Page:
San Francisco Advantage

Better Health is In the Mail

Two biotech graduates help develop a new test to battle diabetes

by Max Blue, USF News

About 42 million women in the U.S. are prediabetic, and 88 percent of them don’t know it. But two recent USF graduates have helped develop a test that detects prediabetes — and may change lives.

Melissa Low ’19 and Urano Esquivel ’19 played key roles in developing the “tampon test” produced by Droplet Health, a San Francisco biotech startup, while they were students in the professional science master’s in biotechnology (PSM) program and interns at Droplet.

The test is simple. Patients send to Droplet Health a tampon they’ve used, in a mailing envelope supplied by Droplet. Droplet analyzes the menstrual blood for signs of prediabetes. Low and Esquivel co-authored a paper showing the test’s success.

“This is the first-ever health diagnostic paper that shows the working diagnostics of using menstrual blood,” said Droplet co-founder and co-CEO Phillip Fung.

Changing Lives

The benefits of the tampon test are clear to Low.

“For someone who is diabetic — and I am — A1C blood tests are usually quarterly,” Low said. “It’s costly and inconvenient, especially if you have poor medical insurance. Being able to do it monthly, noninvasively, with something you’d throw away, is pretty nice.”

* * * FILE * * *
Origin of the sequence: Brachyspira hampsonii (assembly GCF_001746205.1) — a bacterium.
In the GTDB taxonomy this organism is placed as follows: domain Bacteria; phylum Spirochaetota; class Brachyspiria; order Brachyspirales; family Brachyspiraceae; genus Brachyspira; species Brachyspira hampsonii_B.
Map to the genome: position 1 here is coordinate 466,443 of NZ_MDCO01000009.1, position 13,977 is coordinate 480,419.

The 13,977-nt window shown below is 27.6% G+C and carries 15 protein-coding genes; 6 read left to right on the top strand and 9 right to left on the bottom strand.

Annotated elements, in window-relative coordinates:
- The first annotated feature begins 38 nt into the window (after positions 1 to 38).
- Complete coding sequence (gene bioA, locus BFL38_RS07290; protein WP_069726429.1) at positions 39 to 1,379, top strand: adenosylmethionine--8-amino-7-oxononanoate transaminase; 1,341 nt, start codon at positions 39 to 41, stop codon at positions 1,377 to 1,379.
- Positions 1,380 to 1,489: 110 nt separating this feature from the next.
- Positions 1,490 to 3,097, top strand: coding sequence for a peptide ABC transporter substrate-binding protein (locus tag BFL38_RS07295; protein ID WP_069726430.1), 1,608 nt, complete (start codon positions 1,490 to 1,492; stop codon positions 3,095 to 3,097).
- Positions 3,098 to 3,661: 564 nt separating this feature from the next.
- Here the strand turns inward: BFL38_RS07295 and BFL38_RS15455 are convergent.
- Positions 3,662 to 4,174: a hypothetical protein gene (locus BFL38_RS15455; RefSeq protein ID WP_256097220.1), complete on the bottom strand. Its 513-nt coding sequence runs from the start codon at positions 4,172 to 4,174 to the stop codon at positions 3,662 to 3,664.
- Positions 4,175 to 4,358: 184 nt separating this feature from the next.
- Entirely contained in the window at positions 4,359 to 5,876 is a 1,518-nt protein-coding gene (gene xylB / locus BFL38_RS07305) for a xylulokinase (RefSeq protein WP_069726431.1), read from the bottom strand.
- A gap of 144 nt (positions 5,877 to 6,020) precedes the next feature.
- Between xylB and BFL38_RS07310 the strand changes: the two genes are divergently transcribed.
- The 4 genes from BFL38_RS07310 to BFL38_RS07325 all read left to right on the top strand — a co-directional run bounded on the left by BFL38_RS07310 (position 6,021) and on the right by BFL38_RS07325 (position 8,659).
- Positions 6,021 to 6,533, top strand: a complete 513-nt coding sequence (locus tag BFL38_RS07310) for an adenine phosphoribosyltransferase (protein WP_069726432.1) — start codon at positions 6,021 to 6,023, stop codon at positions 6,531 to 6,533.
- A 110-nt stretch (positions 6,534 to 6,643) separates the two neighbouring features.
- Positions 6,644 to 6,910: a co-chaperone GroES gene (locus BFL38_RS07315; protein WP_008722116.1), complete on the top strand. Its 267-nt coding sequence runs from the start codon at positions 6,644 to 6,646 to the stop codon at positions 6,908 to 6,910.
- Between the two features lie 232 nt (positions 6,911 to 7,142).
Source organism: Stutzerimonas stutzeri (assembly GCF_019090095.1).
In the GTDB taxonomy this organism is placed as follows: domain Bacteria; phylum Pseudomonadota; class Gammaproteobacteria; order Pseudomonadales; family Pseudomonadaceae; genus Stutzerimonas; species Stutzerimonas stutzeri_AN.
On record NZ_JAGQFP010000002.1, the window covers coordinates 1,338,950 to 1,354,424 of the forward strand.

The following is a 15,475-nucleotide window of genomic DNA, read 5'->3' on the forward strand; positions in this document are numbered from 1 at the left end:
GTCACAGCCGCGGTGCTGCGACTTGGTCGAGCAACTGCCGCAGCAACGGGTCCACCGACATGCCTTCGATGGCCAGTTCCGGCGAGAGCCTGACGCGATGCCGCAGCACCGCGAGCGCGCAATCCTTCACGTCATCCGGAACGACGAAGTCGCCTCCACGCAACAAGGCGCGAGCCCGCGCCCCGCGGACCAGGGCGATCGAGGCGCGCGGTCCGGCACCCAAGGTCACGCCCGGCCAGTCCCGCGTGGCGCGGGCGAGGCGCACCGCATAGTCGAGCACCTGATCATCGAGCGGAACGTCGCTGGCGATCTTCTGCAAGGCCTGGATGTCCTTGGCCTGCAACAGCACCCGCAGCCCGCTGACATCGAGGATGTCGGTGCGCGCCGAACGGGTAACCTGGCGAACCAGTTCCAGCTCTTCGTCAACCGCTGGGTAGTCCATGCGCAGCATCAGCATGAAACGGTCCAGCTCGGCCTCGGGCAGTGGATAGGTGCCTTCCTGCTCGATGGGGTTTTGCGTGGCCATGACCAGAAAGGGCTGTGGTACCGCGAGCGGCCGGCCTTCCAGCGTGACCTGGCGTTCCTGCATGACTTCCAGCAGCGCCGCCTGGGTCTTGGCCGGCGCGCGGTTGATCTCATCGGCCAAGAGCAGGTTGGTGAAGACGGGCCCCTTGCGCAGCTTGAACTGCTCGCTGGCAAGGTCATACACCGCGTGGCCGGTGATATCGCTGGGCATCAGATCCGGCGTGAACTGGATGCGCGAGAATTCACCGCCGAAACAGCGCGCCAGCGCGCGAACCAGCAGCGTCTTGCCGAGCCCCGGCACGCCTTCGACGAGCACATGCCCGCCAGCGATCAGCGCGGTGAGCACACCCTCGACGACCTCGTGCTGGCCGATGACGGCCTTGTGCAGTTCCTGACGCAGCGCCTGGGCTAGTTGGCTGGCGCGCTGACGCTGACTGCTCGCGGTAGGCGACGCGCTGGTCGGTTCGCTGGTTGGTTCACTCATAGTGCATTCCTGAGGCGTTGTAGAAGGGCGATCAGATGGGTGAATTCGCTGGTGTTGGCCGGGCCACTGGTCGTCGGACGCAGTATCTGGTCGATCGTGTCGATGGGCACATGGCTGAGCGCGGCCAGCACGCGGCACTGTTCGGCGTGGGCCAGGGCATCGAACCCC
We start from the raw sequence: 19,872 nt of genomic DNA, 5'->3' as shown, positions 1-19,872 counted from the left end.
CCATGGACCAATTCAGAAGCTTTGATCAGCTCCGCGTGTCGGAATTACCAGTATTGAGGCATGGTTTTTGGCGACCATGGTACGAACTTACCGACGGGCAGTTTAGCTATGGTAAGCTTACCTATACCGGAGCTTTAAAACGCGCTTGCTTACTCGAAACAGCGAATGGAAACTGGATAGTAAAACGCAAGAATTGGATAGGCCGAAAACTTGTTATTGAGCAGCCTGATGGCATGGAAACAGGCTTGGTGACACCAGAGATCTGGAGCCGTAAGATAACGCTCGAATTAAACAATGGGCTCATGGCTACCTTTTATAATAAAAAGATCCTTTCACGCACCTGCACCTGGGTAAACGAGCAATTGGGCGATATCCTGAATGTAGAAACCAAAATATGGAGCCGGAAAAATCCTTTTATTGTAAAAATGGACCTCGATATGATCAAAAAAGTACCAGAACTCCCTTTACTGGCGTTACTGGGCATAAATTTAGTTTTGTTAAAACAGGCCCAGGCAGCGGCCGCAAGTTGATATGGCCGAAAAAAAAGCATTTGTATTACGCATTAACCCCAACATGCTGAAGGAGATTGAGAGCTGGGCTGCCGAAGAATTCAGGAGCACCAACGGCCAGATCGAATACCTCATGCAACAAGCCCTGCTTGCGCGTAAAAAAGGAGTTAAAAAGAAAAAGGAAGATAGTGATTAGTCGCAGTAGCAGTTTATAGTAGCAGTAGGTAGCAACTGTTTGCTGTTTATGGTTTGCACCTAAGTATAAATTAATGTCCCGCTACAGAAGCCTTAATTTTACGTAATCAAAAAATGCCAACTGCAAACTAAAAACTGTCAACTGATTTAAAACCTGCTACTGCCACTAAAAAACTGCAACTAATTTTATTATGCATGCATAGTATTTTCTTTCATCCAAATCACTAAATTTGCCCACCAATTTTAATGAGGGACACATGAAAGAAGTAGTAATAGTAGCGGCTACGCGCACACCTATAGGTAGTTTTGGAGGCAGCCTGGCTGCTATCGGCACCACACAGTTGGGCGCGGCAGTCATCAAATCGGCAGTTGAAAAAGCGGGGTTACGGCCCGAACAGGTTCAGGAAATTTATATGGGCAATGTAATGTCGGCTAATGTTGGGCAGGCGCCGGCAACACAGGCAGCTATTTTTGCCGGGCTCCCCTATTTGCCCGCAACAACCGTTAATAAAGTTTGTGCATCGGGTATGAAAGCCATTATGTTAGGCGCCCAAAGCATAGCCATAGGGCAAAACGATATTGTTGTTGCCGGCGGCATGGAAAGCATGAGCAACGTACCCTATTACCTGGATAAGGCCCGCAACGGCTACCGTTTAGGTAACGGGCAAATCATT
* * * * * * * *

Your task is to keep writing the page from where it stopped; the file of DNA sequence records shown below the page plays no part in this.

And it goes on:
For diabetics and prediabetics, monthly tampon testing can track the health effects of exercise or changes in diet.

“If half of the people with prediabetes in the U.S. are women — 42 million — those are the people whose lives could be changed by monthly monitoring,” said Droplet co-founder and co-CEO Reshma Khilnani.

The test kit is currently available to hospitals. Cost is negotiated on a per-patient basis.

Going Global

“We’re hoping that this test will eventually branch out to other parts of the world where it’s harder to get blood draws, or where blood draws aren’t available,” Esquivel said.

And why stop at diabetes? Now that Droplet has a test kit that detects elevated A1C, there is room to explore detecting and monitoring other diseases in menstrual blood, such as hepatitis C and HIV, Low said. “Droplet collecting these diagnostics could do a lot to contribute to the scientific base.”

Droplet Health recruits USF students through the PSM’s internship program. Fung and Khilnani hired Esquivel full-time following his graduation, and have continued to recruit USF students. Low now works at Guardant Health in Redwood City.

Low and Esquivel “basically ran our laboratory,” Fung said. The two designed experiments, ran experiments, processed samples, and brainstormed with the rest of the Droplet team. “They were indispensable.”